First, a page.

Book Reviews

Nevernight – Jay Kristoff

The books we love, they love us back. And just as we mark our places in the pages, those pages leave their marks on us. I can see it in you, sure as I see it in me. You’re a daughter of words. A girl with a story to tell.

Page 243


The book that has been circulating social media for months before its release and has gained the attention of readers and non-readers alike that was set to change the way we read young adult books. The bar was raised when a picture of a tattoo with the now famous words “Never Flinch, Never Fear, Never Forget” was etched onto the inside of somebody’s fingers, a truly beautiful tattoo for a truly beautiful book.

Of course those of you who have read the book know there is nothing beautiful in the events that take place. Blood seeps within its pages as Mia Covere seeks to learn the skills to avenge her family’s demise in the Red Church, a place where the Goddess of the Night is worshipped and each death is an offering to her. The concept of death as a sacrifice to an otherworldly god is not unheard of in today’s literature or T.V shows but, somehow Kristoff has made it seem almost new in his reworking and brought the idea back to life.

Mia is far from the damsel in distress in this novel. A swearing sixteen year old (look at pages 59-60 for a segment that will leave you laughing or reeling) capable of mass murder with the aid of her daemon, Mister Kindly, Mia arrives at the Red Chruch with Tric, another murderous teenager also seeking revenge for his family. Together they work through the trials set before them in a school environment that I’m sure Ofsted would deem as unacceptable. Almost as soon as the schooling begins pupils start to die with most of the teenagers suspecting Jessamine, a girl whom Mia and many others make an enemy of. All of the teenagers while training to kill still go through normal teenage experiences, love, sex and friendship to name but a few. At the beginning Mia is portrayed to be a girl of steel but, as the book progresses we begin to see a more “human” side to her. I have put human in inverted commas as one of the key things is that your audience needs to identify with your protagonist or, if they are unable to identify the author must be able to elicit empathy for them.  Like many of its readers I was unable to identify with Mia’s “mass murderer” side however, as she tries to understand who and what she is while dealing with complicated coming of age emotions and experiences I could relate to and empathise with.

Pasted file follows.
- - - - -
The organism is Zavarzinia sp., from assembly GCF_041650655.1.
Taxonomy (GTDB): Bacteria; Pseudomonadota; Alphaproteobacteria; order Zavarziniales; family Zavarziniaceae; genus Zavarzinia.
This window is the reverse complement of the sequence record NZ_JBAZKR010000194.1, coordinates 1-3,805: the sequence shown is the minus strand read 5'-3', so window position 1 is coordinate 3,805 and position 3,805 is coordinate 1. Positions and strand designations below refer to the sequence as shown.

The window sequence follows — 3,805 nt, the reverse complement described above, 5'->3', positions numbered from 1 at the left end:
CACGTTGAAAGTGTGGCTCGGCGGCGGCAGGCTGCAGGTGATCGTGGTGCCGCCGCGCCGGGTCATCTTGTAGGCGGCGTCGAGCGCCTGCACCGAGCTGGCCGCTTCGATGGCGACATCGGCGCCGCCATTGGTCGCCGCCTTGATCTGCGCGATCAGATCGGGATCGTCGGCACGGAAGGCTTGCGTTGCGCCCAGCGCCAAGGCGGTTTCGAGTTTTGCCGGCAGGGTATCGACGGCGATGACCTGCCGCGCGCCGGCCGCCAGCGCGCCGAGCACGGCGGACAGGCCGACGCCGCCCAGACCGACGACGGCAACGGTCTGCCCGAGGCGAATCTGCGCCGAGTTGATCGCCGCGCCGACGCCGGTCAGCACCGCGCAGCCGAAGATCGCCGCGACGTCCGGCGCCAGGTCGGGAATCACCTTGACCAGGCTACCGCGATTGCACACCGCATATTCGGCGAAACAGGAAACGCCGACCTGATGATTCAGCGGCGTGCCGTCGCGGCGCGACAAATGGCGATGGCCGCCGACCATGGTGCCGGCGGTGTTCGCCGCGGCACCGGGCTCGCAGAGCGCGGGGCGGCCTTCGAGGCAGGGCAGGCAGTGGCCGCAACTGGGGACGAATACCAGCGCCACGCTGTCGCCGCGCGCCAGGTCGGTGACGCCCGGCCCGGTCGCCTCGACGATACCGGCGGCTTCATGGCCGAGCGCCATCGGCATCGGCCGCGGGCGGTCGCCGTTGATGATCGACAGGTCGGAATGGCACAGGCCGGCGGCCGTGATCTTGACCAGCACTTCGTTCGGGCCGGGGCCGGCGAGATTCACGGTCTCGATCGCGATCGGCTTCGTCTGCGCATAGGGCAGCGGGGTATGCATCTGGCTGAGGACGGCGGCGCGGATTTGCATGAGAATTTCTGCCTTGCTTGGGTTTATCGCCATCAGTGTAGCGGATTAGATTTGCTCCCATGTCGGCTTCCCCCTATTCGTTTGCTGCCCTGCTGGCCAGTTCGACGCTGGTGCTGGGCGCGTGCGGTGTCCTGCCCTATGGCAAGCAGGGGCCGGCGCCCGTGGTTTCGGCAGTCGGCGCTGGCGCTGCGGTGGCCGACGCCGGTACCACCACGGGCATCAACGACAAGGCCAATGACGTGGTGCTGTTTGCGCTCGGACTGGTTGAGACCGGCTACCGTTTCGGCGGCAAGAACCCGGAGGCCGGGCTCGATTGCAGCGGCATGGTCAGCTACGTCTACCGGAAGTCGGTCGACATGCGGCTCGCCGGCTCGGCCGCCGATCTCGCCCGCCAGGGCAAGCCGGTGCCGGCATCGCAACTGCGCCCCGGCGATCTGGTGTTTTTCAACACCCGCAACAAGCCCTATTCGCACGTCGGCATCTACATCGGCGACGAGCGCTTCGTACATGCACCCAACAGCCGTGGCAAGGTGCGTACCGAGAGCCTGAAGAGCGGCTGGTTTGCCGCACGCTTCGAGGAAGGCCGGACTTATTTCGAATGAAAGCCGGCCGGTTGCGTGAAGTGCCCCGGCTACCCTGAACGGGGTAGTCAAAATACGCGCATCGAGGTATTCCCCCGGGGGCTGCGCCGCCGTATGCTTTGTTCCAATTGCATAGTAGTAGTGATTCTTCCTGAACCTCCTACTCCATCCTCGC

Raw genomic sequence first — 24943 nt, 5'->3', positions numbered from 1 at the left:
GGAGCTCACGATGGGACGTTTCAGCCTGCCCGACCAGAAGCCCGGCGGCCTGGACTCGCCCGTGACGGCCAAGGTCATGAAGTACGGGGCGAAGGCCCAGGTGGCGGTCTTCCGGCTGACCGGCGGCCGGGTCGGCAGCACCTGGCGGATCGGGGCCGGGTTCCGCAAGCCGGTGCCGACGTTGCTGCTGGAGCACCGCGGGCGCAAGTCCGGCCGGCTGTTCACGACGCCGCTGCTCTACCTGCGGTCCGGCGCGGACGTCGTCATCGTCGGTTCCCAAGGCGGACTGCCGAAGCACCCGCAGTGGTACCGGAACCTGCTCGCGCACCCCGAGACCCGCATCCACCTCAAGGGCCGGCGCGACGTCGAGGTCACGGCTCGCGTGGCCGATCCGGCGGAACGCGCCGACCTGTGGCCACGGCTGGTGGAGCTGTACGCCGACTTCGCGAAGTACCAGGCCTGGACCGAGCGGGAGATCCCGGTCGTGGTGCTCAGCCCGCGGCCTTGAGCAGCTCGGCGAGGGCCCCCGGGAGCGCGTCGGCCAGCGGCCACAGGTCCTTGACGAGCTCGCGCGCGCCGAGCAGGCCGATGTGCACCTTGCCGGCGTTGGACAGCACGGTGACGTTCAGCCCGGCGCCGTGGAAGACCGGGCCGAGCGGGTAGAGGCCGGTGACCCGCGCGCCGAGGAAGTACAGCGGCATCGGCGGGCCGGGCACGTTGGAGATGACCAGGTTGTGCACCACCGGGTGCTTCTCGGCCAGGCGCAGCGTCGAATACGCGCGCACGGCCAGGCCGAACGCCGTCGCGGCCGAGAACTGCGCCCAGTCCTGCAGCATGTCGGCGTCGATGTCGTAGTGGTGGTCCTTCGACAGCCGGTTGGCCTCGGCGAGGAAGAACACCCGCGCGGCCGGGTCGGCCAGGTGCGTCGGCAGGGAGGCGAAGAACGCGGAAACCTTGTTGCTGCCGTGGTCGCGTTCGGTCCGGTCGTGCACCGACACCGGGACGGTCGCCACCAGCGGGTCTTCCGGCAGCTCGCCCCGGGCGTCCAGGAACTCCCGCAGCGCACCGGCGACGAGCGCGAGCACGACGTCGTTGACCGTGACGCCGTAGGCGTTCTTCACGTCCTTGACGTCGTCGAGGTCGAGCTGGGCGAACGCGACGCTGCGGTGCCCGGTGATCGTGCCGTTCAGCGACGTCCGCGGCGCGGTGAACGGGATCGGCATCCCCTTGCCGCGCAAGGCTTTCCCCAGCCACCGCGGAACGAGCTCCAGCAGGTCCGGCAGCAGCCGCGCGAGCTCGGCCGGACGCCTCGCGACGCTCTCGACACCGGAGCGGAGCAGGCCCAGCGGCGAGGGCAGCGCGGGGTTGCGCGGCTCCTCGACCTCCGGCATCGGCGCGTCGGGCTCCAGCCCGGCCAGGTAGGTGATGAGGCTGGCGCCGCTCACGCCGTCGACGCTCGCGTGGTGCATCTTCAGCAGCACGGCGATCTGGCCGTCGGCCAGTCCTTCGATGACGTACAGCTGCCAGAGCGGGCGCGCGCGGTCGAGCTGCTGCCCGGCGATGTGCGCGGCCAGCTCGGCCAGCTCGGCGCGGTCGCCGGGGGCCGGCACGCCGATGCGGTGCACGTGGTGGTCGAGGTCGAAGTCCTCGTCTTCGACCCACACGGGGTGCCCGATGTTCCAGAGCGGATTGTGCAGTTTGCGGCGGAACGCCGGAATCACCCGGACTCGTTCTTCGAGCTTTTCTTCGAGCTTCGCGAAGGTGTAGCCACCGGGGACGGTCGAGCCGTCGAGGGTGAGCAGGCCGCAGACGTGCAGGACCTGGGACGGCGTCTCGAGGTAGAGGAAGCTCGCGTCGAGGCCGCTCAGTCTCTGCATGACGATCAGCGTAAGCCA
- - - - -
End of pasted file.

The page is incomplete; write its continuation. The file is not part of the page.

Kristoff’s brutal honesty with the audience with how the body acts after death is one of the refreshing things in this novel. Authors have a tendency to skip this part of the process of dying which is understandable when trying to shield younger readers however; doesn’t literature have an obligation to be truthful to its audience as much as possible? With children being exposed earlier Kristoff is quite possibly one of the first in a wave of new authors giving responsibility to the reader to know whether a book is right for them. Being slightly older than its intended audience I saw no problem for myself with the description within the book but I can understand some people’s trepidation. A book like this is not for everyone.

Another refreshing point within the novel was the author’s notes giving insight into the history of the land as well as commenting on the action taking place. This little side step was incredibly useful for me as I wanted to know everything about its time but to someone who wasn’t perhaps interested it was nicely separated from the text so you didn’t have to read it. The comments on the actions and characters were at times hilarious and felt real, like off-hand remarks when discussing a person or gossiping. A technique which I think some authors should develop more.

The ending lived up to the novels expectations and the twist which I was kind of expecting still shocked me; when the world is full of assassins who would slit your throat you can’t trust anyone, especially the author. Jay Kristoff weaves pure magic on the page and while there were typos it didn’t take anything away from the book. The characters, the plot, the narration all worked together to bring about a truly incredible book that will leave you hungry for more.


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